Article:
Film Review: Red Road

There are some movies that just fall into your lfie without you ever really knowing why. I’m not even sure I actually watched the trailer the whole way through before deciding I wanted to watch Red Road. This was simple a case of being naturally drawn towards a film for reasons that cannot be explained, reasons that make no sense or have no understanding.

In fact, I tried to explain to somebody what Red Road was about a few days ago, before I had seen it, and all I could manage was lots of “I think…” and “I’m not 100% sure but…” type comments. And having now watched the film, my initial thoughts, my initial premise at a plot was a long way off the mark. So far from being centered that it makes the pull of the film on my life even more bizarre. But one I’m glad, existed.

The first thing to say is this film is an 18, and for once, it’s an 18 for a reason. It’s not gratuitous violence. It’s not pushing the boundaries of acceptability or anything like that, it is just a proper adult themed film which takes actions and emotions from deep, dark places and unfolds them on the screen before you. It’s a grown up story and it doesn’t try to hide that from you.

Having come into the film with a poorly preconceived idea as to the plot, which, of course, turned out to be wrong, I can actually say that the film I received was better than the film I wanted to expect. I think the reason for this is that, while the plot seems on the surface to be very basic, to be very singular in its direction and level, the thoughts and emotions it creates with regard the actions of the characters involved, and especially that of the lead Jackie (Kate Dickie) take you on a complete roller-coaster. You never once feel truly safe in where it is going and I can hand on heart say that it’s one moment of shock and awe, left me feeling emotionally sick while verging on the physically uncomfortable. And it’s been a long time since I film did that to me.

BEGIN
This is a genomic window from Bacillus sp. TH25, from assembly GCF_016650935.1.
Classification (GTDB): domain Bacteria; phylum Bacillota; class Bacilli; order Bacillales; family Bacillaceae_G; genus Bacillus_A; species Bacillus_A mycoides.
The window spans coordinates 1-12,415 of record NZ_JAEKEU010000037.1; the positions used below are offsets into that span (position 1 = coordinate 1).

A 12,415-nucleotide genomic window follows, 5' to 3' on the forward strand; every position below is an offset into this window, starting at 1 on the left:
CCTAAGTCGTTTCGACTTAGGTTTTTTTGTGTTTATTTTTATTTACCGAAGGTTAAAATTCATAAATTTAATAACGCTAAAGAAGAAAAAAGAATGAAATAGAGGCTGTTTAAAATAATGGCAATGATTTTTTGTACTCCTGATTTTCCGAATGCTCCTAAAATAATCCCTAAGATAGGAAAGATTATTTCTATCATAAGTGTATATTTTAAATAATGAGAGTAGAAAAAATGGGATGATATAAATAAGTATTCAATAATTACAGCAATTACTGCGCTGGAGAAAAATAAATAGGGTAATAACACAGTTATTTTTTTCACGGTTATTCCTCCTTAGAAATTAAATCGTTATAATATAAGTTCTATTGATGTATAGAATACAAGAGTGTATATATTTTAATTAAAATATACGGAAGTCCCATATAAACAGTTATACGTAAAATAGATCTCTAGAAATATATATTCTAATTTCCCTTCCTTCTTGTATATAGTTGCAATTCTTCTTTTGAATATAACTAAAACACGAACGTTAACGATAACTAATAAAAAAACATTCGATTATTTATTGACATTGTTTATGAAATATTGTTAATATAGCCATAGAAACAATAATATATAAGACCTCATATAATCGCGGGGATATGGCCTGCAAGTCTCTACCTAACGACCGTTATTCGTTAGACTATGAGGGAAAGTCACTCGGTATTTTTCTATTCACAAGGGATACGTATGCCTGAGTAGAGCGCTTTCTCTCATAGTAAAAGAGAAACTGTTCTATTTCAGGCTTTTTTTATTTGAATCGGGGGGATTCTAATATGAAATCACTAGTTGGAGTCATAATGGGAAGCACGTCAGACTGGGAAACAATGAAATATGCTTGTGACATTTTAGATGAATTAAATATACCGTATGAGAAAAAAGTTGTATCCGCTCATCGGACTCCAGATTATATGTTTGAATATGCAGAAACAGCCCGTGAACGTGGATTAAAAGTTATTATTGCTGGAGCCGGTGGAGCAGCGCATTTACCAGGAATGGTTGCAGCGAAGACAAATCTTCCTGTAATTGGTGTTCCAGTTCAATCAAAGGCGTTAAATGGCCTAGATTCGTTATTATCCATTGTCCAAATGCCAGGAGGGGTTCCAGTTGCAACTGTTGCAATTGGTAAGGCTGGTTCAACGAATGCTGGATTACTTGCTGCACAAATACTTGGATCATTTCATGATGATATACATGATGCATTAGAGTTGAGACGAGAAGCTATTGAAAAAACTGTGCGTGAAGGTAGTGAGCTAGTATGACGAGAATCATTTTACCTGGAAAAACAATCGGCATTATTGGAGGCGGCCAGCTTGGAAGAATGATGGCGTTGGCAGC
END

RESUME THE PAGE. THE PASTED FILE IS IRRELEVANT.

It should be noted though, that throughout the film, I kept thinking to myself that I knew where it was going, that I knew the driving force behind Jackie’s emotions, her reasoning for the actions she takes. As the film began to form a route, I kept thinking “ok, so this is a low-budget version of the ideas behind One Hour Photo” but it so, so isn’t. You have to wait for the introduction of Clyde (Tony Curran) to reveal the plots true direction, narrowing the world in which Jackie and the film exist and for the story to spiral in a totally opposite direction, a new emotional idea than the way you thought it was going.

Suddenly the film twists and turns away from the sensation of an outsider living within a forced and false world to one of despair, confusion, which then leads to one of almost syndromic sympathy. And it’s not until the singular action, the breaking of the glass that completely dispels this myth and leaves you suddenly understanding the true feelings behind Red Road, behind Jackie’s actions, and what gives this film such strength. Grief.

I’m still not 100% sure what drew me to this film to begin with if I’m honest. It’s a: gritty, real, hard, cold film that portrays the pain of life and loss with an assured vigor and energy that you feel in one respect it doesn’t have the right to wield so easily and yet on another, never once felt out of place or wrong.

This movie isn’t mainstream, it’s not something to stick on to pass 90 minutes before heading to bed or curl up with a loved one to watch. I’d say you have to have a pretty hard interest in films to sit down and watch it and it’s certainly not the type of film you could sit down to with a big bag of popcorn either. But what it is, is thought provoking. It’s designed to bring a hard life into your world, to stir at your emotions and linger on after the event. It’s designed to make you grieve. And that it does that in spades.

8 out of 10 stars (8 / 10)

Posted on by 5WC in Film First Edition

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